Moving right along, mold is a very tricky subject, in part because most of it is benign, yet horror stories about it are inescapable. It’s also tricky because mold remediation can be insanely expensive, which has caused the field of purportedly qualified remediators to be chockablock with skilled and reputable hygienists, on one hand, and invoice-inflating, mask-wearing snake oil peddlers, on the other. As a result, many real estate insiders find that inspections designed to detect "bad" mold are marred by a nasty conflict of interest, whereby the inspector finds oodles of allergen-ridden mold just to set himself up a nice remediation job down the line.

But I’m venting. Sorry ’bout that. Long story short — your inspector might not necessarily have been able to detect mold if it was well-concealed, but they often do detect excessive moisture or other conditions conducive to mold. And if the addition was as structurally unsound as it sounds like it was, it is surprising that the inspector mentioned nothing about the addition or, at the very least, failed to recommend that you inquire with the sellers or the city about the history of its construction.

So, on that note — buyers, the umbrella of your inspections also includes the less-often-referenced buyer-conducted investigations. One of those topics into which you, perhaps, should have investigated is whether additions, upgrades and other modifications to the property were completed with building permits from the city and the even more rarely mentioned subject of whether any building permits obtained by previous owners were actually "finaled" (i.e., work inspected and approved by the city after completion). Many areas have different standards regarding how serious a negative a lack of permits actually is, but buyers should be aware that building permit records for individual properties are public record, and can be investigated by individual buyers at a very low cost with a simple trip to the city building inspector’s offices.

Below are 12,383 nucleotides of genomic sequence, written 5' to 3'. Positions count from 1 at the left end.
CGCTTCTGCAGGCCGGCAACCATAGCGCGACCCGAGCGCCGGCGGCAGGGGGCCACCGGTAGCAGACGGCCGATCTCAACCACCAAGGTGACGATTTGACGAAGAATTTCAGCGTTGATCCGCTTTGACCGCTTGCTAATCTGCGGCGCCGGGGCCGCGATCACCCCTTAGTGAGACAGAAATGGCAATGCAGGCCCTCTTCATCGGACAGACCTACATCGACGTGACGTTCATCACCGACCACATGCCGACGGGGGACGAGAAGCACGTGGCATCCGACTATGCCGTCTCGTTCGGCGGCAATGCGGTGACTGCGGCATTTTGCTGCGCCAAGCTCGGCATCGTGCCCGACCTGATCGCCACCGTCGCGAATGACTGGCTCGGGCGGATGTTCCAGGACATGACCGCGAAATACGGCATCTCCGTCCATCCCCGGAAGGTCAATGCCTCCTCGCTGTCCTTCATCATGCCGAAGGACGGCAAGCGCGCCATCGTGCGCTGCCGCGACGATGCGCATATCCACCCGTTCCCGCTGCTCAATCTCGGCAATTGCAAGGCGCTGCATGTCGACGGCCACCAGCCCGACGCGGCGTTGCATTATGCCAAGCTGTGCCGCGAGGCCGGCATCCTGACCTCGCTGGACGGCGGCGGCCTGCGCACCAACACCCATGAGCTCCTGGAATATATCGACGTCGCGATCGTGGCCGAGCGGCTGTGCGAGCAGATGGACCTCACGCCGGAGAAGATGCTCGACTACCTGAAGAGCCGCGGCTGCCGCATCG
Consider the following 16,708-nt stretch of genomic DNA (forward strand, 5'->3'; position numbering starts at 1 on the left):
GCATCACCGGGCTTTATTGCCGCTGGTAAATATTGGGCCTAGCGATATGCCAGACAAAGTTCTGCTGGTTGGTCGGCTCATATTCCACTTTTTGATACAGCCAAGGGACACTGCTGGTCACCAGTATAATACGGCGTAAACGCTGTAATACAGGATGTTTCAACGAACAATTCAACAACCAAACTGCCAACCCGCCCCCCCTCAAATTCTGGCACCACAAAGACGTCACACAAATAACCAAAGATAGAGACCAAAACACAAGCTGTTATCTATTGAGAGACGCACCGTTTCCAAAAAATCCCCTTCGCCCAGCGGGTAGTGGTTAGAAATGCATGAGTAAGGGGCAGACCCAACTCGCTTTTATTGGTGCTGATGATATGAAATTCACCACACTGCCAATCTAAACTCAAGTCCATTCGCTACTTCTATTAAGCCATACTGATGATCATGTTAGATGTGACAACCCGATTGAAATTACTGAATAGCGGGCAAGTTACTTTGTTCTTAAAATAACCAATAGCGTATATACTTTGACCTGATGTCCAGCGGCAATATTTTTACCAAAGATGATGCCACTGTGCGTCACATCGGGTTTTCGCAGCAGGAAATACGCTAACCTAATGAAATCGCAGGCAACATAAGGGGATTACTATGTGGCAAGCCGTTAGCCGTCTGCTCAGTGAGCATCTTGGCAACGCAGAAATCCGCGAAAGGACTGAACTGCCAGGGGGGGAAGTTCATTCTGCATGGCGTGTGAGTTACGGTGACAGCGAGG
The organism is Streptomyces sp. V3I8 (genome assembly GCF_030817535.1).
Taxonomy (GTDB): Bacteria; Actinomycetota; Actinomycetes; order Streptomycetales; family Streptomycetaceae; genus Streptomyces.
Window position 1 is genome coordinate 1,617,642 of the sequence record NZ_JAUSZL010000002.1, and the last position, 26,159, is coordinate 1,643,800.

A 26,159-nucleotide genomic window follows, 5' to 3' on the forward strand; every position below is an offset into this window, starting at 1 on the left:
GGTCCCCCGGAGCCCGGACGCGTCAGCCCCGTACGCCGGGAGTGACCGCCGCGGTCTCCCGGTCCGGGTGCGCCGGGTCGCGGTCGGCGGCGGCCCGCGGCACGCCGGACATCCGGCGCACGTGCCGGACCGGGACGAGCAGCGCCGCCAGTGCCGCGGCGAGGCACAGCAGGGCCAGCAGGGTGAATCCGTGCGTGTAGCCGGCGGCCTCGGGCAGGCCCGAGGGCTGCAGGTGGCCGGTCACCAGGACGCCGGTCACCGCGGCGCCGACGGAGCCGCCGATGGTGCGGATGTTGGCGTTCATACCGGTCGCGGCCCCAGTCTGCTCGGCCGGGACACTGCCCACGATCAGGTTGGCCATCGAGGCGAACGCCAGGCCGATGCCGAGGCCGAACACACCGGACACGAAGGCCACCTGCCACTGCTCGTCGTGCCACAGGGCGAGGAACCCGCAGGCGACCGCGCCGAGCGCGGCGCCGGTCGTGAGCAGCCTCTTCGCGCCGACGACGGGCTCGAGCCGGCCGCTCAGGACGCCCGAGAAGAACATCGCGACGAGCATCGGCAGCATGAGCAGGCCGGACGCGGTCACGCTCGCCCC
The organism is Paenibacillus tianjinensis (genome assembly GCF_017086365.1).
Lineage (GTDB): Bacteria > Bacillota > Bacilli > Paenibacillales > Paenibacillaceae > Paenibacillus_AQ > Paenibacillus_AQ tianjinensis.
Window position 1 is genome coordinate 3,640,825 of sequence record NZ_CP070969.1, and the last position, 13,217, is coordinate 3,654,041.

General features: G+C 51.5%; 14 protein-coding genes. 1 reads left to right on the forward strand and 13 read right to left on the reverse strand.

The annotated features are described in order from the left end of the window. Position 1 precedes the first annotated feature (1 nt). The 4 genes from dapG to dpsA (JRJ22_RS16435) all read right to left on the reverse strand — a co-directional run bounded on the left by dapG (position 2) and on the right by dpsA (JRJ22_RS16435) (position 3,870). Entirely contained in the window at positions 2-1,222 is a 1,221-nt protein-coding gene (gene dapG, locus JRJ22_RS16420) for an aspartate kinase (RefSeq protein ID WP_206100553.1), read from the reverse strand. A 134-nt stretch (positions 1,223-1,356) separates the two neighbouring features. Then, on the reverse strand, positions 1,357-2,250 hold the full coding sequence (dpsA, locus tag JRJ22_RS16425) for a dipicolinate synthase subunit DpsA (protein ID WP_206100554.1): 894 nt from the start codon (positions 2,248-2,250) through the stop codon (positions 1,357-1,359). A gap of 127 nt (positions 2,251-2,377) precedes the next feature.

To be sure, when a seller has intentionally concealed a condition problem, there might be nothing even the smartest, best-advised buyer could have done to avoid it. With that said, I just can’t sign off without commenting on your real estate agent selection — I believe in vetting your representatives on the Web, if for no other reason than that it’s a good way to begin to get familiar with them and their personality, to see whether your relationship might be a good fit. HOWEVER, whether you’re buying a place across the country or across town, you have got to find your agent by referral! People — please hear me, a real estate agent who knows you are part of the circle of a cherished friend, former client or even another real estate agent is much more likely to be competent and have your back (which you especially needed trying to do a deal long distance) than someone you randomly pull off an ad on the Web. That’s not to say that agents who advertise on the Web can’t be just as good — it’s just much more of a crap shoot when the agent is someone with whom you share precisely zero degrees of separation. I’m just saying.

Tara-Nicholle Nelson is author of "The Savvy Woman’s Homebuying Handbook" and "Trillion Dollar Women: Use Your Power to Make Buying and Remodeling Decisions." Ask her a real estate question online or visit her Web site, www.rethinkrealestate.com.